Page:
White House: Dems won't lose Senate

White House press secretary Jay Carney predicted Tuesday that Democrats would keep their majority in the Senate after the 2014 midterm elections, despite playing defense in a number of tough races.

"The Democratic Party is not going to lose control of the Senate, in our view," Carney said.

Carney said the party would prevail "precisely because" the president and Democratic lawmakers "are focused on expanding opportunity as opposed to repealing" policy items like ObamaCare.

"The president feels very strongly that that approach is one that, broadly speaking, the American people support," he said.

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Democrats are defending 21 of the 36 Senate seats up this fall, and election watchers widely expect the party to lose seats. Republicans need just six seats to flip to win control. Democrats in red states like South Dakota, West Virginia and Montana have retired, and Sens. Mark Pryor (D-Ark.), Mark Begich (D-Alaska), Mary Landrieu (D-La.) and Kay Hagan (D-N.C.) are facing tough races.

Some of those vulnerable lawmakers have opted against traveling with Obama to recent events in their home states. Others have openly criticized the president — evidence that he might hurt than help them in tough elections.

In an interview with The New York Times published Tuesday, Sen. Dick Durbin (D-Ill.), the No. 2 Democrat in the upper chamber, warned that conservative activists were spending heavily even months ahead of the election.

"We're faced with a grim reality that more money is being spent earlier in some of these hot races than we've ever seen," Durbin said. "We're spending some, but we can't keep up with them."

Former White House adviser David Axelrod echoed that concern.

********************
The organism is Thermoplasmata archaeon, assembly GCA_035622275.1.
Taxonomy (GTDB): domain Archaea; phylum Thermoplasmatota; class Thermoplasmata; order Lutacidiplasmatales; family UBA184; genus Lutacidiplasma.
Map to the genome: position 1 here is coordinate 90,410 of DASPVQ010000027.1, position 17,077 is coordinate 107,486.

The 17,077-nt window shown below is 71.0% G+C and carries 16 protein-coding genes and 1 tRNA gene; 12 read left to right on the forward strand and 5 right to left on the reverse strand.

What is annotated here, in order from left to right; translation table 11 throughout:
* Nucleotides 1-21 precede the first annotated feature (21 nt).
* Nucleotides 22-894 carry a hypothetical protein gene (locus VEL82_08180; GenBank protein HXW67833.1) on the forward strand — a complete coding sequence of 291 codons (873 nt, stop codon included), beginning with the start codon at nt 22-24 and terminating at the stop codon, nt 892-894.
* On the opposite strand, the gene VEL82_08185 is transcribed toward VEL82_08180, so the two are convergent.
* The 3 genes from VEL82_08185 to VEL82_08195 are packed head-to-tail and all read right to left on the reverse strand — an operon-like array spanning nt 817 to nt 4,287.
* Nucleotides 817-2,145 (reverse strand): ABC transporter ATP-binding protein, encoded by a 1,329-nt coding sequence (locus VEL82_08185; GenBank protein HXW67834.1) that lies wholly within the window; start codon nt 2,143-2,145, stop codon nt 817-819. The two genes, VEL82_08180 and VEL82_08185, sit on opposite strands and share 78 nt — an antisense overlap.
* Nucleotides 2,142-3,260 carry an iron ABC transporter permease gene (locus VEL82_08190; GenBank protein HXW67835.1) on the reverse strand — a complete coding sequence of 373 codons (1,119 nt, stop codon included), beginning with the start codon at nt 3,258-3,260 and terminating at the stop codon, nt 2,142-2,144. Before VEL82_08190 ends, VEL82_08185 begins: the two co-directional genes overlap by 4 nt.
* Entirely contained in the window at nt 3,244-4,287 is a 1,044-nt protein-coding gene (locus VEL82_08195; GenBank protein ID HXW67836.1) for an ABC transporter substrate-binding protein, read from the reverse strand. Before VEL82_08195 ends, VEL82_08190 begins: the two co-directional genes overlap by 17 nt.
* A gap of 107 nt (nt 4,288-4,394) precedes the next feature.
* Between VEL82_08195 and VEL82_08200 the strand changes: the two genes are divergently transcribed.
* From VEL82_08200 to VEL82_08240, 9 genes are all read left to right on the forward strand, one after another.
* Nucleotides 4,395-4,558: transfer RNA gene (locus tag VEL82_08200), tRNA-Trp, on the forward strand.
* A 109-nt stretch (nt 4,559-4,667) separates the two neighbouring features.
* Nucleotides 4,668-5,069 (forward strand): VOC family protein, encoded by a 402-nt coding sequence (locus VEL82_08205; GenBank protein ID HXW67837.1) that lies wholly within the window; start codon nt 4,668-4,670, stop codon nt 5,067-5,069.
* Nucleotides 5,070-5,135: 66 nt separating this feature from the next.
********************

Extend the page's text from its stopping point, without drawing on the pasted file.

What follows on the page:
"This is a serious threat," Axelrod told the Times. "It would behoove Democratic activists and donors who are whipped up about 2016 to shift their focus, or they may be sitting here in November, looking at a Republican Senate to go along with the House."

Carney dismissed concerns that the president's signature healthcare law would be a weight around Democratic candidates. Most Republican candidates have telegraphed their intention to highlight ObamaCare during the campaign, and many vulnerable Democrats have criticized the law.

"I think that, as a general principle, without gaming out election strategies, it's a difficult case to make despite the well-documented polling data on "ObamaCare" for Republicans to say they want to take away the benefits that the Affordable Care Act provides," Carney said.

The press secretary said supporters of the law could ask critics how they would maintain popular provisions, like those which prevented price discrimination due to preexisting conditions or gender, or allowed children to stay on their parents' plans through the age of 26.

"These are benefits that the repeal effort would take away. They're concrete. They're real," Carney said.